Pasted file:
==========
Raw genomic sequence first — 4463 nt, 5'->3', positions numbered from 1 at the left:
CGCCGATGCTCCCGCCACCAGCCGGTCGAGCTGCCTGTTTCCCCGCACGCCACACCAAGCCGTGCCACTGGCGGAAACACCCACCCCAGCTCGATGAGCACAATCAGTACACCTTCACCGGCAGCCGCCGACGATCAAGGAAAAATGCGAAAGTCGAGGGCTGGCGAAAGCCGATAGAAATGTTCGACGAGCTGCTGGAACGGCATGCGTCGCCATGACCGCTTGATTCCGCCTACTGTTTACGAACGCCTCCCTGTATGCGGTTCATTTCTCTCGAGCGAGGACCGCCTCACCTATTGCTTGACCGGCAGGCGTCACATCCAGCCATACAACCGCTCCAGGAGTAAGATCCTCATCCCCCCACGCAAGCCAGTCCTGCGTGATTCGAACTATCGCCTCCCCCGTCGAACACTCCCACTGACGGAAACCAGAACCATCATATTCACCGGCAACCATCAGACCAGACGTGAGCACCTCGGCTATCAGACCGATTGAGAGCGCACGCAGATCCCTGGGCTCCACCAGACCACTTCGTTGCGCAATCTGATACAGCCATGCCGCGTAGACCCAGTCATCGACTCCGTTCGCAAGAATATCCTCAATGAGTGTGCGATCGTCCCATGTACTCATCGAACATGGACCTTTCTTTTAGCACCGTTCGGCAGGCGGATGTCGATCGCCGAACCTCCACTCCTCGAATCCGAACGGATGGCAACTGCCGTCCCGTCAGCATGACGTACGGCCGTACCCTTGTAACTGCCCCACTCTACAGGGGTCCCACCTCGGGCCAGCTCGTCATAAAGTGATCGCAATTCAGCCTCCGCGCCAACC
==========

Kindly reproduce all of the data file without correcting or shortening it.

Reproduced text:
Raw genomic sequence first — 4463 nt, 5'->3', positions numbered from 1 at the left:
CGCCGATGCTCCCGCCACCAGCCGGTCGAGCTGCCTGTTTCCCCGCACGCCACACCAAGCCGTGCCACTGGCGGAAACACCCACCCCAGCTCGATGAGCACAATCAGTACACCTTCACCGGCAGCCGCCGACGATCAAGGAAAAATGCGAAAGTCGAGGGCTGGCGAAAGCCGATAGAAATGTTCGACGAGCTGCTGGAACGGCATGCGTCGCCATGACCGCTTGATTCCGCCTACTGTTTACGAACGCCTCCCTGTATGCGGTTCATTTCTCTCGAGCGAGGACCGCCTCACCTATTGCTTGACCGGCAGGCGTCACATCCAGCCATACAACCGCTCCAGGAGTAAGATCCTCATCCCCCCACGCAAGCCAGTCCTGCGTGATTCGAACTATCGCCTCCCCCGTCGAACACTCCCACTGACGGAAACCAGAACCATCATATTCACCGGCAACCATCAGACCAGACGTGAGCACCTCGGCTATCAGACCGATTGAGAGCGCACGCAGATCCCTGGGCTCCACCAGACCACTTCGTTGCGCAATCTGATACAGCCATGCCGCGTAGACCCAGTCATCGACTCCGTTCGCAAGAATATCCTCAATGAGTGTGCGATCGTCCCATGTACTCATCGAACATGGACCTTTCTTTTAGCACCGTTCGGCAGGCGGATGTCGATCGCCGAACCTCCACTCCTCGAATCCGAACGGATGGCAACTGCCGTCCCGTCAGCATGACGTACGGCCGTACCCTTGTAACTGCCCCACTCTACAGGGGTCCCACCTCGGGCCAGCTCGTCATAAAGTGATCGCAATTCAGCCTCCGCGCCAACC